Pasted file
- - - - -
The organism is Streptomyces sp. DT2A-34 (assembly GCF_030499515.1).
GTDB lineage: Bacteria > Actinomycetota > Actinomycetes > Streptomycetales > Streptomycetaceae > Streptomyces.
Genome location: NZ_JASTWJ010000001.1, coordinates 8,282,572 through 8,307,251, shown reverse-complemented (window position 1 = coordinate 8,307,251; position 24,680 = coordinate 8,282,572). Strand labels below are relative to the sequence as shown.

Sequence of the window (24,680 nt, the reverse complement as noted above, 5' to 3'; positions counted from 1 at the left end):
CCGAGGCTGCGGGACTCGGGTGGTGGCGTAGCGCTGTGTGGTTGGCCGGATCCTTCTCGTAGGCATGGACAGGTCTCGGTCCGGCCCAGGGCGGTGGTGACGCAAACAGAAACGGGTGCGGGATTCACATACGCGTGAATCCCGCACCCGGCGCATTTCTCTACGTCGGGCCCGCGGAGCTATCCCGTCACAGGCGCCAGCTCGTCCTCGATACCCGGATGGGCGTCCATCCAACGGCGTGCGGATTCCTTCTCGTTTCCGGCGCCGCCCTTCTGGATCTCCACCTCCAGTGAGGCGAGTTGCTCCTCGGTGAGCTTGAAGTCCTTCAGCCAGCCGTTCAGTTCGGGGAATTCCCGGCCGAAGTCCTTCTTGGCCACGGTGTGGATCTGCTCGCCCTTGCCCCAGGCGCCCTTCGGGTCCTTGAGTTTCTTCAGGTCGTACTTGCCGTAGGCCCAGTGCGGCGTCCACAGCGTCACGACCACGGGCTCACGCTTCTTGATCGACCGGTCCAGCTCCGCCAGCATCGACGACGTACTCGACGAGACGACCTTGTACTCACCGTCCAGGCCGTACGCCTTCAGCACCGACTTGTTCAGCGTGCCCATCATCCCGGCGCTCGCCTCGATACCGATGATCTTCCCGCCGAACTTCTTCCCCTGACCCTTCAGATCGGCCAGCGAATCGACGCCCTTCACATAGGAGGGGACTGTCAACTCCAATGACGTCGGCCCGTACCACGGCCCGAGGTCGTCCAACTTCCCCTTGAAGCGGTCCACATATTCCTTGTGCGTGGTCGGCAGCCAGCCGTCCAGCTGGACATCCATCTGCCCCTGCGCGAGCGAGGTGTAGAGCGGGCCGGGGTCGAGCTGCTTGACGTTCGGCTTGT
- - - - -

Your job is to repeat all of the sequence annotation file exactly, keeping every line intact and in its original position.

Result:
The organism is Streptomyces sp. DT2A-34 (assembly GCF_030499515.1).
GTDB lineage: Bacteria > Actinomycetota > Actinomycetes > Streptomycetales > Streptomycetaceae > Streptomyces.
Genome location: NZ_JASTWJ010000001.1, coordinates 8,282,572 through 8,307,251, shown reverse-complemented (window position 1 = coordinate 8,307,251; position 24,680 = coordinate 8,282,572). Strand labels below are relative to the sequence as shown.

Sequence of the window (24,680 nt, the reverse complement as noted above, 5' to 3'; positions counted from 1 at the left end):
CCGAGGCTGCGGGACTCGGGTGGTGGCGTAGCGCTGTGTGGTTGGCCGGATCCTTCTCGTAGGCATGGACAGGTCTCGGTCCGGCCCAGGGCGGTGGTGACGCAAACAGAAACGGGTGCGGGATTCACATACGCGTGAATCCCGCACCCGGCGCATTTCTCTACGTCGGGCCCGCGGAGCTATCCCGTCACAGGCGCCAGCTCGTCCTCGATACCCGGATGGGCGTCCATCCAACGGCGTGCGGATTCCTTCTCGTTTCCGGCGCCGCCCTTCTGGATCTCCACCTCCAGTGAGGCGAGTTGCTCCTCGGTGAGCTTGAAGTCCTTCAGCCAGCCGTTCAGTTCGGGGAATTCCCGGCCGAAGTCCTTCTTGGCCACGGTGTGGATCTGCTCGCCCTTGCCCCAGGCGCCCTTCGGGTCCTTGAGTTTCTTCAGGTCGTACTTGCCGTAGGCCCAGTGCGGCGTCCACAGCGTCACGACCACGGGCTCACGCTTCTTGATCGACCGGTCCAGCTCCGCCAGCATCGACGACGTACTCGACGAGACGACCTTGTACTCACCGTCCAGGCCGTACGCCTTCAGCACCGACTTGTTCAGCGTGCCCATCATCCCGGCGCTCGCCTCGATACCGATGATCTTCCCGCCGAACTTCTTCCCCTGACCCTTCAGATCGGCCAGCGAATCGACGCCCTTCACATAGGAGGGGACTGTCAACTCCAATGACGTCGGCCCGTACCACGGCCCGAGGTCGTCCAACTTCCCCTTGAAGCGGTCCACATATTCCTTGTGCGTGGTCGGCAGCCAGCCGTCCAGCTGGACATCCATCTGCCCCTGCGCGAGCGAGGTGTAGAGCGGGCCGGGGTCGAGCTGCTTGACGTTCGGCTTGT